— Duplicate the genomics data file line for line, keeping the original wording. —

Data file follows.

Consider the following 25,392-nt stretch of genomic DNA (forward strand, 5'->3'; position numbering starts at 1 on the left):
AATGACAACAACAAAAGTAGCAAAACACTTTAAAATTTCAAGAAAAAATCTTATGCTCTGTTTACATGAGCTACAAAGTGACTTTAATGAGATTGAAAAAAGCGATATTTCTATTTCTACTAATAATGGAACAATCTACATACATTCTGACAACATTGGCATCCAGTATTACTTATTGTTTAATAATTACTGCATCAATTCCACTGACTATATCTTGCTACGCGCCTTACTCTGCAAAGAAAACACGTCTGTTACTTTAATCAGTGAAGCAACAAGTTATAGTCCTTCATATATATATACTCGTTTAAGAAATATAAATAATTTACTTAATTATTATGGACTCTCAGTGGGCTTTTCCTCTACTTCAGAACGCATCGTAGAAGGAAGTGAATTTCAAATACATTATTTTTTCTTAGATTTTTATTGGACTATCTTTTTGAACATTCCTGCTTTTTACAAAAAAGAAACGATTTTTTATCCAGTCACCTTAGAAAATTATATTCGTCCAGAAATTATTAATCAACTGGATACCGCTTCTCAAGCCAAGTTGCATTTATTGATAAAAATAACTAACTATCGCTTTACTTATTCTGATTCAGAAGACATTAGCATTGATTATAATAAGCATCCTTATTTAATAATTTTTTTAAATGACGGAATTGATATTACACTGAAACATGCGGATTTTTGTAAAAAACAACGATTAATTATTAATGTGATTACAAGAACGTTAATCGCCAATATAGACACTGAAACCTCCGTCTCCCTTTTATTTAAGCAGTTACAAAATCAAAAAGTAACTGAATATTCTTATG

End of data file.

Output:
Consider the following 25,392-nt stretch of genomic DNA (forward strand, 5'->3'; position numbering starts at 1 on the left):
AATGACAACAACAAAAGTAGCAAAACACTTTAAAATTTCAAGAAAAAATCTTATGCTCTGTTTACATGAGCTACAAAGTGACTTTAATGAGATTGAAAAAAGCGATATTTCTATTTCTACTAATAATGGAACAATCTACATACATTCTGACAACATTGGCATCCAGTATTACTTATTGTTTAATAATTACTGCATCAATTCCACTGACTATATCTTGCTACGCGCCTTACTCTGCAAAGAAAACACGTCTGTTACTTTAATCAGTGAAGCAACAAGTTATAGTCCTTCATATATATATACTCGTTTAAGAAATATAAATAATTTACTTAATTATTATGGACTCTCAGTGGGCTTTTCCTCTACTTCAGAACGCATCGTAGAAGGAAGTGAATTTCAAATACATTATTTTTTCTTAGATTTTTATTGGACTATCTTTTTGAACATTCCTGCTTTTTACAAAAAAGAAACGATTTTTTATCCAGTCACCTTAGAAAATTATATTCGTCCAGAAATTATTAATCAACTGGATACCGCTTCTCAAGCCAAGTTGCATTTATTGATAAAAATAACTAACTATCGCTTTACTTATTCTGATTCAGAAGACATTAGCATTGATTATAATAAGCATCCTTATTTAATAATTTTTTTAAATGACGGAATTGATATTACACTGAAACATGCGGATTTTTGTAAAAAACAACGATTAATTATTAATGTGATTACAAGAACGTTAATCGCCAATATAGACACTGAAACCTCCGTCTCCCTTTTATTTAAGCAGTTACAAAATCAAAAAGTAACTGAATATTCTTATG